Thanking the earth – News on our evolving food and farming strategy.

The food choices we make directly impact our own health and that of the planet, but the farming sector is undergoing significant change, with impacts coming from many angles. Brexit and the changes to government funding, the radical focus needed on climate change and biodiversity, the need to deliver improved health and wellbeing outcomes all combine to demand change for how we farm and produce food.

At Earth Trust, our role as farmers and producers of food is an important part of our identity and the greenspaces we care for. Food itself is an important conduit to engaging people in the environment and the natural world. We have a part to play in advocating and demonstrating food production systems that support our priorities of biodiversity, climate and health.

As part of our refreshed outlook we revisited our Food and Farming strategy. Surreptitiously, the completion of this work coincided with the publication of the government’s long-awaited food strategy. Along with many others, we have expressed our concern about the watering down of earlier recommendations from food guru Henry Dimbleby, which we feel risk abandoning the cohesion of actions needed to support food production and ecological goals.

Our aim is to respond to and influence future food and farming polices and to practice, test and demonstrate the financial make-up of greenspaces and the political incentives to farm with nature. Underpinning this, is the emphasis that we need to place on healthy soils. 98%, of the food calories that we eat rely on soil. Healthy soils reduce the need for chemical inputs such as fertilizers and pesticides. Healthy soils hold on to extra carbon and in addition, act as sponges, holding on to the water that might otherwise percolate, or run off a more intensively farmed arable field. So emphasizing and focusing our time on healthy soils is critical to the management of our farm and the impact it has on biodiversity and human health.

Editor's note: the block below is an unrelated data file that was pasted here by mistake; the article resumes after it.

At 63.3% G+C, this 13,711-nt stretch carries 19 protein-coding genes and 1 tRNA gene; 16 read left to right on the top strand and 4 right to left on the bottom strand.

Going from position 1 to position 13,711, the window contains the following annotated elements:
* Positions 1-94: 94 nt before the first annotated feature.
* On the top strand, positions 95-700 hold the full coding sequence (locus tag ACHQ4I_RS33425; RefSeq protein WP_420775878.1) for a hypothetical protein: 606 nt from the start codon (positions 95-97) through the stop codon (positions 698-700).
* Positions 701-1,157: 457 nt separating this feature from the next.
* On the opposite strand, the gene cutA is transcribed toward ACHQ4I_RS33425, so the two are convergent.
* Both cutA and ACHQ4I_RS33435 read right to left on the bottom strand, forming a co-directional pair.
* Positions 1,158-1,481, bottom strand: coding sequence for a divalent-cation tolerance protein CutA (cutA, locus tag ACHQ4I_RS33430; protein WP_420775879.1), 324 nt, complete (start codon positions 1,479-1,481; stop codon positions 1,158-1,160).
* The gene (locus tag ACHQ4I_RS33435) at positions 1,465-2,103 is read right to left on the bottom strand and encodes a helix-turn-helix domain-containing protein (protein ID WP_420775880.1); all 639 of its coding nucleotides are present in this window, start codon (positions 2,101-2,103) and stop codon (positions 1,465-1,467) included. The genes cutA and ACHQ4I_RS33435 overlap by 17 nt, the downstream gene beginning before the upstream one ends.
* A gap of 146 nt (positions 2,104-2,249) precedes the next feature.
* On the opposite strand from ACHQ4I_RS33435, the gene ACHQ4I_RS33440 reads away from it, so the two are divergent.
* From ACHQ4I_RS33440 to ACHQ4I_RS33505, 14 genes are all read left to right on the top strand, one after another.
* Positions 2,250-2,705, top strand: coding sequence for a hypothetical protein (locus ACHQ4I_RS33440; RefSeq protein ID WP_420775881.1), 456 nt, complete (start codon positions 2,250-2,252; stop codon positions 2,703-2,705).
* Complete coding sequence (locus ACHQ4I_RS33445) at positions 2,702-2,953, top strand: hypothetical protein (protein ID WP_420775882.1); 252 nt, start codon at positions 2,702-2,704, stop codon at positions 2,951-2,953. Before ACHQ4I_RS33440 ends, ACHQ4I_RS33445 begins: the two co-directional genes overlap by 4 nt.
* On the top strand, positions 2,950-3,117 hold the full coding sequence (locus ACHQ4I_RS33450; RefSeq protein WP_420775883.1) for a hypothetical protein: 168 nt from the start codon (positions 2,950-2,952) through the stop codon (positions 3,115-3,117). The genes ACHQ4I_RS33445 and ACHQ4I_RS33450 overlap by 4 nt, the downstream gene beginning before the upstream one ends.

Over the next 5 years we are seeking to evolve our arable farm operations to reflect growing soil science principles – for example, by increasing the diversity of crops we grow and minimising soil disturbance, reducing tillage, protecting the soil surface with cover crops, using livestock within the rotation and keeping living roots in the soil. Much of the farm is grassland; and this too within the mixed farm significantly contributes to biodiversity, carbon sequestration and wellbeing.

Alongside this, we are seeking to connect more people with the food we grow and how it is grown, bringing local food and farming to life for our growing population so that more people support practices that are good for the soil, climate, nature and human health.

The soil holds 25% of biodiversity within itself and supports the 75% that is above ground.


Our plans for the Earth Trust Centre include the development of a market garden in order to tell the farm to fork story. Once in place, this garden could offer an exciting opportunity for exploring community supported agriculture and providing produce, as well as eventually feeding our own café. It will also offers us the potential to further develop our Countryside Skills and other green skills development for all ages. We are developing the market garden concept further this year in readiness for fundraising for its establishment.

In the meantime we are planning an exciting Autumn season of family events and activities to involve communities in growing and harvesting, minimising food waste, and making sure food is fair and affordable. Our Thank the Earth season will include a Maize Maze, pumpkin harvesting and sunflowers – all with a focus on sustainable production practices that give back to the earth. For example, the maize will eventually be used for animal fodder, edible varieties of pumpkins and some sunflowers will be reserved for birds to eat.

Watch this space for news on how to get involved!

Previous Earth Trust News
Issue 9 Spring 2022